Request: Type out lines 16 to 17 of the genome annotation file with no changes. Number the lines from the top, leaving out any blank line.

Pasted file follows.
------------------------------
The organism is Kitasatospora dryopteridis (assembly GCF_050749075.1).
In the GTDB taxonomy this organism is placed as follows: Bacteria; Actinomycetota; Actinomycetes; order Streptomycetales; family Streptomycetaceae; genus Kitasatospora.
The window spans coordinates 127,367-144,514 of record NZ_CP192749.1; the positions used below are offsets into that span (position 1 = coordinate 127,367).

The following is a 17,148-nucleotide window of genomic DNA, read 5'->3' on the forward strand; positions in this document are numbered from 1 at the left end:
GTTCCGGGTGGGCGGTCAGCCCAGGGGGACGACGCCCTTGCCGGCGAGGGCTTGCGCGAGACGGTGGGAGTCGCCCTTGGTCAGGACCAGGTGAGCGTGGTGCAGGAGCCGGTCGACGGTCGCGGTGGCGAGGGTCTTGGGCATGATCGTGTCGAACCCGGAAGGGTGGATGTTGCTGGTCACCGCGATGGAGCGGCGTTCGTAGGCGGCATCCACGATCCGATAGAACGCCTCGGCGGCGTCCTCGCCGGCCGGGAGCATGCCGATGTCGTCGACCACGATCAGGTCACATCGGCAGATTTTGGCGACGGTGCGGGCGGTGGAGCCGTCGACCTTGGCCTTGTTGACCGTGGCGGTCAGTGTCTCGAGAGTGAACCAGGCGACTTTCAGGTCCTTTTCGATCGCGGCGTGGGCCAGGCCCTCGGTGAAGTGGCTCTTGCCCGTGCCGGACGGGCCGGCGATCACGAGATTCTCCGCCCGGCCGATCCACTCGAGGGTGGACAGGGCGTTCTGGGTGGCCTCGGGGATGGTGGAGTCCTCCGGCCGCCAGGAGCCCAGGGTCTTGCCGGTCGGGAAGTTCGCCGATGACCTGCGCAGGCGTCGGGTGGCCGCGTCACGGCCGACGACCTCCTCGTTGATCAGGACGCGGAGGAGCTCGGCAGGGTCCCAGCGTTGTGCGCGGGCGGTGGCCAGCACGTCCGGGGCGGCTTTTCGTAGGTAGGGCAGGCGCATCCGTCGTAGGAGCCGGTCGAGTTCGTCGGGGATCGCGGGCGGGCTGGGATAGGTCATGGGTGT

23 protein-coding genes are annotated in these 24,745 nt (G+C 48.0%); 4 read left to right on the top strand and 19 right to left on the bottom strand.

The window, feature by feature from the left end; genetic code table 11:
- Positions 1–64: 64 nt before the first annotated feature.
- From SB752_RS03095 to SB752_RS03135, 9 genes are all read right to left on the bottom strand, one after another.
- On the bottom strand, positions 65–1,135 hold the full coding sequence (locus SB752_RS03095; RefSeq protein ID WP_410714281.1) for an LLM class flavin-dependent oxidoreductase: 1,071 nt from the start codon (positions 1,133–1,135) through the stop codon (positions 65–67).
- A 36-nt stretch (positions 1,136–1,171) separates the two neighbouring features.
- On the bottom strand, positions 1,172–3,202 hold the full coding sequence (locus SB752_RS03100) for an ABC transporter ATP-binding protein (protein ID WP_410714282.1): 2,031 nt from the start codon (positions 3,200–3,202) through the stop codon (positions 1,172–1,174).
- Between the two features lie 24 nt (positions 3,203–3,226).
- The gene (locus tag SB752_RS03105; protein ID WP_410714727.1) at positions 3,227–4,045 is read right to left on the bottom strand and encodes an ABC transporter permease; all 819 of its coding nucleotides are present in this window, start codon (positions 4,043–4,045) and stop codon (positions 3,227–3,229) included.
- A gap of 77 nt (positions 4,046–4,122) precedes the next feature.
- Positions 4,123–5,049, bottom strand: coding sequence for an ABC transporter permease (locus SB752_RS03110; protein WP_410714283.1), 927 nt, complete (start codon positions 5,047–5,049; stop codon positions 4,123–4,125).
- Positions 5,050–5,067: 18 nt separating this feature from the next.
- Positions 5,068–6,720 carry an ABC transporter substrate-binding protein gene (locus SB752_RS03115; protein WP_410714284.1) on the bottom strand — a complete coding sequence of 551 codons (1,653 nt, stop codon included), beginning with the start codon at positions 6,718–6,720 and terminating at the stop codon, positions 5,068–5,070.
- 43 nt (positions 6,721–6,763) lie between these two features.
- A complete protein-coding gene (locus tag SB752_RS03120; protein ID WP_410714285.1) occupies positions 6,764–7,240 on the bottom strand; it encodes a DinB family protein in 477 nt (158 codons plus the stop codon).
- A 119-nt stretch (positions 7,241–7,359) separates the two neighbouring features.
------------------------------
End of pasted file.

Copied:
- Positions 4,123–5,049, bottom strand: coding sequence for an ABC transporter permease (locus SB752_RS03110; protein WP_410714283.1), 927 nt, complete (start codon positions 5,047–5,049; stop codon positions 4,123–4,125).
- Positions 5,050–5,067: 18 nt separating this feature from the next.